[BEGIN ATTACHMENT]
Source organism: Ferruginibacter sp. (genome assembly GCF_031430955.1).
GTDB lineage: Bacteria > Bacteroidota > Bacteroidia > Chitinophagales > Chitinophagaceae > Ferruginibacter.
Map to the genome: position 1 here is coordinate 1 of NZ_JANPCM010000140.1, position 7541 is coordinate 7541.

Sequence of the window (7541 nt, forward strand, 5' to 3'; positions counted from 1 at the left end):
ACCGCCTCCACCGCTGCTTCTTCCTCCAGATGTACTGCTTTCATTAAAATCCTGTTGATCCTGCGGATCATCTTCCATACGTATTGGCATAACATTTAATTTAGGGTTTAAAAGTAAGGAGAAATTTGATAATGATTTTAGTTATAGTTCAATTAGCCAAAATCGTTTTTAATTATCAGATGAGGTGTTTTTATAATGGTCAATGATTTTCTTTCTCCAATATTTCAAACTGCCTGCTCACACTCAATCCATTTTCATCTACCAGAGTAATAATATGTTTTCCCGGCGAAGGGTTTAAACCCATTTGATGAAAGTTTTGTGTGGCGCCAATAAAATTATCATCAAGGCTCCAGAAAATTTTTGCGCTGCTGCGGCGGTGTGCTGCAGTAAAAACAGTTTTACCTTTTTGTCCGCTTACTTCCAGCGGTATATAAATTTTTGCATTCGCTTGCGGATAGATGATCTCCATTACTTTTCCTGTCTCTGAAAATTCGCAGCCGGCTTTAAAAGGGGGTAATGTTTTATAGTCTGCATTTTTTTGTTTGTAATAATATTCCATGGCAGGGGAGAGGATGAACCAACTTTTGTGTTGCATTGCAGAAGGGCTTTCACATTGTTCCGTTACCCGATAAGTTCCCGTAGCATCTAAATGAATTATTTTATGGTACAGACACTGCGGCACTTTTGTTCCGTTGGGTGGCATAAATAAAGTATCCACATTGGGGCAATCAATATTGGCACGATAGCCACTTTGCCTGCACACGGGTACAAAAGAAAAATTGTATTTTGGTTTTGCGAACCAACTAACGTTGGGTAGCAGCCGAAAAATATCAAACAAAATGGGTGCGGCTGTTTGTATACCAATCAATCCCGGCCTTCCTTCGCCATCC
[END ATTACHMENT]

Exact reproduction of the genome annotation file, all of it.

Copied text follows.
Source organism: Ferruginibacter sp. (genome assembly GCF_031430955.1).
GTDB lineage: Bacteria > Bacteroidota > Bacteroidia > Chitinophagales > Chitinophagaceae > Ferruginibacter.
Map to the genome: position 1 here is coordinate 1 of NZ_JANPCM010000140.1, position 7541 is coordinate 7541.

Sequence of the window (7541 nt, forward strand, 5' to 3'; positions counted from 1 at the left end):
ACCGCCTCCACCGCTGCTTCTTCCTCCAGATGTACTGCTTTCATTAAAATCCTGTTGATCCTGCGGATCATCTTCCATACGTATTGGCATAACATTTAATTTAGGGTTTAAAAGTAAGGAGAAATTTGATAATGATTTTAGTTATAGTTCAATTAGCCAAAATCGTTTTTAATTATCAGATGAGGTGTTTTTATAATGGTCAATGATTTTCTTTCTCCAATATTTCAAACTGCCTGCTCACACTCAATCCATTTTCATCTACCAGAGTAATAATATGTTTTCCCGGCGAAGGGTTTAAACCCATTTGATGAAAGTTTTGTGTGGCGCCAATAAAATTATCATCAAGGCTCCAGAAAATTTTTGCGCTGCTGCGGCGGTGTGCTGCAGTAAAAACAGTTTTACCTTTTTGTCCGCTTACTTCCAGCGGTATATAAATTTTTGCATTCGCTTGCGGATAGATGATCTCCATTACTTTTCCTGTCTCTGAAAATTCGCAGCCGGCTTTAAAAGGGGGTAATGTTTTATAGTCTGCATTTTTTTGTTTGTAATAATATTCCATGGCAGGGGAGAGGATGAACCAACTTTTGTGTTGCATTGCAGAAGGGCTTTCACATTGTTCCGTTACCCGATAAGTTCCCGTAGCATCTAAATGAATTATTTTATGGTACAGACACTGCGGCACTTTTGTTCCGTTGGGTGGCATAAATAAAGTATCCACATTGGGGCAATCAATATTGGCACGATAGCCACTTTGCCTGCACACGGGTACAAAAGAAAAATTGTATTTTGGTTTTGCGAACCAACTAACGTTGGGTAGCAGCCGAAAAATATCAAACAAAATGGGTGCGGCTGTTTGTATACCAATCAATCCCGGCCTTCCTTCGCCATCC